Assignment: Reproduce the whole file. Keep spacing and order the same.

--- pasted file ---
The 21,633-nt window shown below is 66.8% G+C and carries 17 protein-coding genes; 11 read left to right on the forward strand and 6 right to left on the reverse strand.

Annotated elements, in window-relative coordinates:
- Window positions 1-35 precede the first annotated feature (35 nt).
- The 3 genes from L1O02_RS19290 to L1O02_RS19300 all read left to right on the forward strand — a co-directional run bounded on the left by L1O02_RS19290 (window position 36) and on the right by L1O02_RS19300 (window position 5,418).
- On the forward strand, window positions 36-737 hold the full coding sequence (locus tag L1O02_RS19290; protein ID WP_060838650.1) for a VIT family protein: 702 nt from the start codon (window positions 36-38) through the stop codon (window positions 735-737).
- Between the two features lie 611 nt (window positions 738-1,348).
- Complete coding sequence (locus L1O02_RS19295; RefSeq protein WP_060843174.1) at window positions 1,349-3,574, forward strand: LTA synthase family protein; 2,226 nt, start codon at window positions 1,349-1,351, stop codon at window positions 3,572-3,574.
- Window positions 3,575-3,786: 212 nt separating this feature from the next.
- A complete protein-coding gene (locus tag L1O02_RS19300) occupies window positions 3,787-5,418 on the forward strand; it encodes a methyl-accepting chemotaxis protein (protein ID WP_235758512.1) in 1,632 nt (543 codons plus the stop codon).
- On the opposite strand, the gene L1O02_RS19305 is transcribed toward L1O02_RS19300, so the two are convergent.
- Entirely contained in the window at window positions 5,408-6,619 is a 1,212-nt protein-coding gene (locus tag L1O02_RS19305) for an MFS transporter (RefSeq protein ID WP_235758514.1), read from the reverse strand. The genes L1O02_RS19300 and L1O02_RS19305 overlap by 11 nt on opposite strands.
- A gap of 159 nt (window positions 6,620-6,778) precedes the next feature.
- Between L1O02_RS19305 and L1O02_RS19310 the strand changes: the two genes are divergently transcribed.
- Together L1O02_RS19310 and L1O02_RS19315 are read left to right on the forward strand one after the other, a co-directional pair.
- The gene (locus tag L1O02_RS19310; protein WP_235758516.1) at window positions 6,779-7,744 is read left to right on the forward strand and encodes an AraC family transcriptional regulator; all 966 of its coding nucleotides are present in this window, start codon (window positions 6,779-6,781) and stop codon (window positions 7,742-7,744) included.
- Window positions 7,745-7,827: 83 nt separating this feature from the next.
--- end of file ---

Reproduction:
The 21,633-nt window shown below is 66.8% G+C and carries 17 protein-coding genes; 11 read left to right on the forward strand and 6 right to left on the reverse strand.

Annotated elements, in window-relative coordinates:
- Window positions 1-35 precede the first annotated feature (35 nt).
- The 3 genes from L1O02_RS19290 to L1O02_RS19300 all read left to right on the forward strand — a co-directional run bounded on the left by L1O02_RS19290 (window position 36) and on the right by L1O02_RS19300 (window position 5,418).
- On the forward strand, window positions 36-737 hold the full coding sequence (locus tag L1O02_RS19290; protein ID WP_060838650.1) for a VIT family protein: 702 nt from the start codon (window positions 36-38) through the stop codon (window positions 735-737).
- Between the two features lie 611 nt (window positions 738-1,348).
- Complete coding sequence (locus L1O02_RS19295; RefSeq protein WP_060843174.1) at window positions 1,349-3,574, forward strand: LTA synthase family protein; 2,226 nt, start codon at window positions 1,349-1,351, stop codon at window positions 3,572-3,574.
- Window positions 3,575-3,786: 212 nt separating this feature from the next.
- A complete protein-coding gene (locus tag L1O02_RS19300) occupies window positions 3,787-5,418 on the forward strand; it encodes a methyl-accepting chemotaxis protein (protein ID WP_235758512.1) in 1,632 nt (543 codons plus the stop codon).
- On the opposite strand, the gene L1O02_RS19305 is transcribed toward L1O02_RS19300, so the two are convergent.
- Entirely contained in the window at window positions 5,408-6,619 is a 1,212-nt protein-coding gene (locus tag L1O02_RS19305) for an MFS transporter (RefSeq protein ID WP_235758514.1), read from the reverse strand. The genes L1O02_RS19300 and L1O02_RS19305 overlap by 11 nt on opposite strands.
- A gap of 159 nt (window positions 6,620-6,778) precedes the next feature.
- Between L1O02_RS19305 and L1O02_RS19310 the strand changes: the two genes are divergently transcribed.
- Together L1O02_RS19310 and L1O02_RS19315 are read left to right on the forward strand one after the other, a co-directional pair.
- The gene (locus tag L1O02_RS19310; protein WP_235758516.1) at window positions 6,779-7,744 is read left to right on the forward strand and encodes an AraC family transcriptional regulator; all 966 of its coding nucleotides are present in this window, start codon (window positions 6,779-6,781) and stop codon (window positions 7,742-7,744) included.
- Window positions 7,745-7,827: 83 nt separating this feature from the next.